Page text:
David Einhorn's Three Questions For Ben Bernanke

Tyler Durden's picture

From David Einhorn of Greenlight

The amount of media and market attention focused on whether the Federal Reserve will taper its quantitative easing (QE) would border on comical if it weren’t so serious. In August, the San Francisco Fed published an economic research paper that estimated that the $600 billion spent on QE2 added a meager 0.13% to real GDP growth in late 2010 (about $20 billion) and that the benefit fades after two years. Given that, what practical difference does it make whether the Fed buys a monthly $85 billion or $75 billion or no additional securities at all for that matter?

We maintain that excessively easy monetary policy is actually thwarting the recovery. But even if there is some trivial short-term benefit to QE, policy makers should be focusing on the longerterm perils of QE that are likely far more important. Here are some questions that come to mind:

  • How much does QE contribute to the growing inequality of wealth in this country and what are the risks this creates?
  • How much systemic risk does the Fed create by becoming what Warren Buffett termed “the greatest hedge fund in history”?
  • How might the Fed’s expanded balance sheet and its failure to even begin to “normalize” monetary policy four years into the recovery limit its flexibility to deal with the next recession or crisis?

No one is sure what the Fed is focused on. After spending several months bracing the market for fewer QE donuts, the Fed decided that it was premature to taper. Even a token reduction (from a baker’s dozen to a dozen?) was ruled out despite the fact that the economic trajectory has not materially changed. We responded the next morning with our own stimulus by ordering jelly donuts for the entire office.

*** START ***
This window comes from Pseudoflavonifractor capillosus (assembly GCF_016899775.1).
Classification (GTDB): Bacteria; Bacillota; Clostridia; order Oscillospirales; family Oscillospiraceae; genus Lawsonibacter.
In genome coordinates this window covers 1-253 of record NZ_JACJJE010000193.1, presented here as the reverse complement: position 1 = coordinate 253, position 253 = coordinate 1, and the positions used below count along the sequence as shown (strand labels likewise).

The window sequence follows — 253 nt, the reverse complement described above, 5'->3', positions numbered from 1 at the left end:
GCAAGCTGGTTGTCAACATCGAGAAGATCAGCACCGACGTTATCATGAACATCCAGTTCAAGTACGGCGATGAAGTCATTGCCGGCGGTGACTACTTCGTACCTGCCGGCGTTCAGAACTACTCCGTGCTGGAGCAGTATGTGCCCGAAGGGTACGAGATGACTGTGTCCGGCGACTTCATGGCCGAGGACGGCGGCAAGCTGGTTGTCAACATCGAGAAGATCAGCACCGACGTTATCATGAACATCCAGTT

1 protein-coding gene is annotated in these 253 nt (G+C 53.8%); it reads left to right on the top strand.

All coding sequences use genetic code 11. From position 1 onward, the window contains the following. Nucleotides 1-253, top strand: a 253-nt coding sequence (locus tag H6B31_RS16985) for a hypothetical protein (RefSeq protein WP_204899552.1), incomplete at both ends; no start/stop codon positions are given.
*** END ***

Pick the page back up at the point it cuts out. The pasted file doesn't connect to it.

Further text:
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LetThemEatRand's picture

Fourth Question:  Why do you pretend that you work for anyone but the Rothschilds?  

Fifth Question:  Does anyone really believe that the .01% became exponentially wealthier the last few decades by accident?


Running On Bingo Fuel's picture

6th question: Did you lie when you said that you bought jelly donuts for the office?

7th: If you'd lie about that what else do you lie about?
(hint, telling the office that ZH reader luv you)


VD's picture

why ask questions when lies will be the only answers. we all know the score. hopefully sheeple will-- strike that..

macholatte's picture




she likely netted around $400,000 for her paid gigs at Goldman over the course of six days.

Hillary Clinton’s Lucrative Goldman Sachs Speaking Gigs

LetThemEatRand's picture

GS = our government.  

EDIT:  Tea Party favorite Cruz is married to a GS exec.

Harbanger's picture

That's why I love you Lola.  You always find a way back to the fire.

LetThemEatRand's picture

So I'm wrong about Cruz's wife?

Harbanger's picture

Yes.  I'll tell you when you're right.  And you know I always do.

LetThemEatRand's picture

So you are now on record that Cruz's wife is not an exec at GS?

nmewn's picture

When did Cruz's wife do a senate fillibuster against the ObamaCare fascism?

I musta missed it.